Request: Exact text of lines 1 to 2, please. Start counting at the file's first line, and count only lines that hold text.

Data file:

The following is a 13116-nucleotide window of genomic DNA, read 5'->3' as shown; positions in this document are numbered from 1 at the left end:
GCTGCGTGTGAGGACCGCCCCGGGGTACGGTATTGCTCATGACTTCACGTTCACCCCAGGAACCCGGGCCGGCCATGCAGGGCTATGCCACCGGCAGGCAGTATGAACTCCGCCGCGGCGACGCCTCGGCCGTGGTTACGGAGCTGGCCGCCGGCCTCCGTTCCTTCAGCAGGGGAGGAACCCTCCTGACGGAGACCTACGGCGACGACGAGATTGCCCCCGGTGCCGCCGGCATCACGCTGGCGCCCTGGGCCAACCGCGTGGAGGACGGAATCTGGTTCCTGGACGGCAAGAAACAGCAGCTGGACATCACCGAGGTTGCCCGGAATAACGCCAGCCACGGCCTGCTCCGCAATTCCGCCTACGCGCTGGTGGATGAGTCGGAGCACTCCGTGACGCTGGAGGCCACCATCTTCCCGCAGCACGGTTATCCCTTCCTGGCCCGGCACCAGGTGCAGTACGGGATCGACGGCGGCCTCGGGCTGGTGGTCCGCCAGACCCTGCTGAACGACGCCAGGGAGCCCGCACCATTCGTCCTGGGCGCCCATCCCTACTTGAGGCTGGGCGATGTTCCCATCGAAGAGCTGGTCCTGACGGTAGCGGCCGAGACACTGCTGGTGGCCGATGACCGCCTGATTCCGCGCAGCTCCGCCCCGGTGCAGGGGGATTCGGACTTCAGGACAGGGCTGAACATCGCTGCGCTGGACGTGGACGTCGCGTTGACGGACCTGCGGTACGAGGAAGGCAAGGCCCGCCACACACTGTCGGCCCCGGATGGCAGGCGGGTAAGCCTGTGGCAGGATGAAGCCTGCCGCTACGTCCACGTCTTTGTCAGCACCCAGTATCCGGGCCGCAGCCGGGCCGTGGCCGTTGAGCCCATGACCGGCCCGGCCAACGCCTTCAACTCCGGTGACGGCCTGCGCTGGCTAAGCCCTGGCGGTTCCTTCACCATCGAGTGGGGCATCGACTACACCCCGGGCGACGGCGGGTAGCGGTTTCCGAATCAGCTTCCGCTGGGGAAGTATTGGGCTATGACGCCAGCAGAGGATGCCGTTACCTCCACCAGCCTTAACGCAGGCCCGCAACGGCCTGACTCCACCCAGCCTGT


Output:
The following is a 13116-nucleotide window of genomic DNA, read 5'->3' as shown; positions in this document are numbered from 1 at the left end:
GCTGCGTGTGAGGACCGCCCCGGGGTACGGTATTGCTCATGACTTCACGTTCACCCCAGGAACCCGGGCCGGCCATGCAGGGCTATGCCACCGGCAGGCAGTATGAACTCCGCCGCGGCGACGCCTCGGCCGTGGTTACGGAGCTGGCCGCCGGCCTCCGTTCCTTCAGCAGGGGAGGAACCCTCCTGACGGAGACCTACGGCGACGACGAGATTGCCCCCGGTGCCGCCGGCATCACGCTGGCGCCCTGGGCCAACCGCGTGGAGGACGGAATCTGGTTCCTGGACGGCAAGAAACAGCAGCTGGACATCACCGAGGTTGCCCGGAATAACGCCAGCCACGGCCTGCTCCGCAATTCCGCCTACGCGCTGGTGGATGAGTCGGAGCACTCCGTGACGCTGGAGGCCACCATCTTCCCGCAGCACGGTTATCCCTTCCTGGCCCGGCACCAGGTGCAGTACGGGATCGACGGCGGCCTCGGGCTGGTGGTCCGCCAGACCCTGCTGAACGACGCCAGGGAGCCCGCACCATTCGTCCTGGGCGCCCATCCCTACTTGAGGCTGGGCGATGTTCCCATCGAAGAGCTGGTCCTGACGGTAGCGGCCGAGACACTGCTGGTGGCCGATGACCGCCTGATTCCGCGCAGCTCCGCCCCGGTGCAGGGGGATTCGGACTTCAGGACAGGGCTGAACATCGCTGCGCTGGACGTGGACGTCGCGTTGACGGACCTGCGGTACGAGGAAGGCAAGGCCCGCCACACACTGTCGGCCCCGGATGGCAGGCGGGTAAGCCTGTGGCAGGATGAAGCCTGCCGCTACGTCCACGTCTTTGTCAGCACCCAGTATCCGGGCCGCAGCCGGGCCGTGGCCGTTGAGCCCATGACCGGCCCGGCCAACGCCTTCAACTCCGGTGACGGCCTGCGCTGGCTAAGCCCTGGCGGTTCCTTCACCATCGAGTGGGGCATCGACTACACCCCGGGCGACGGCGGGTAGCGGTTTCCGAATCAGCTTCCGCTGGGGAAGTATTGGGCTATGACGCCAGCAGAGGATGCCGTTACCTCCACCAGCCTTAACGCAGGCCCGCAACGGCCTGACTCCACCCAGCCTGT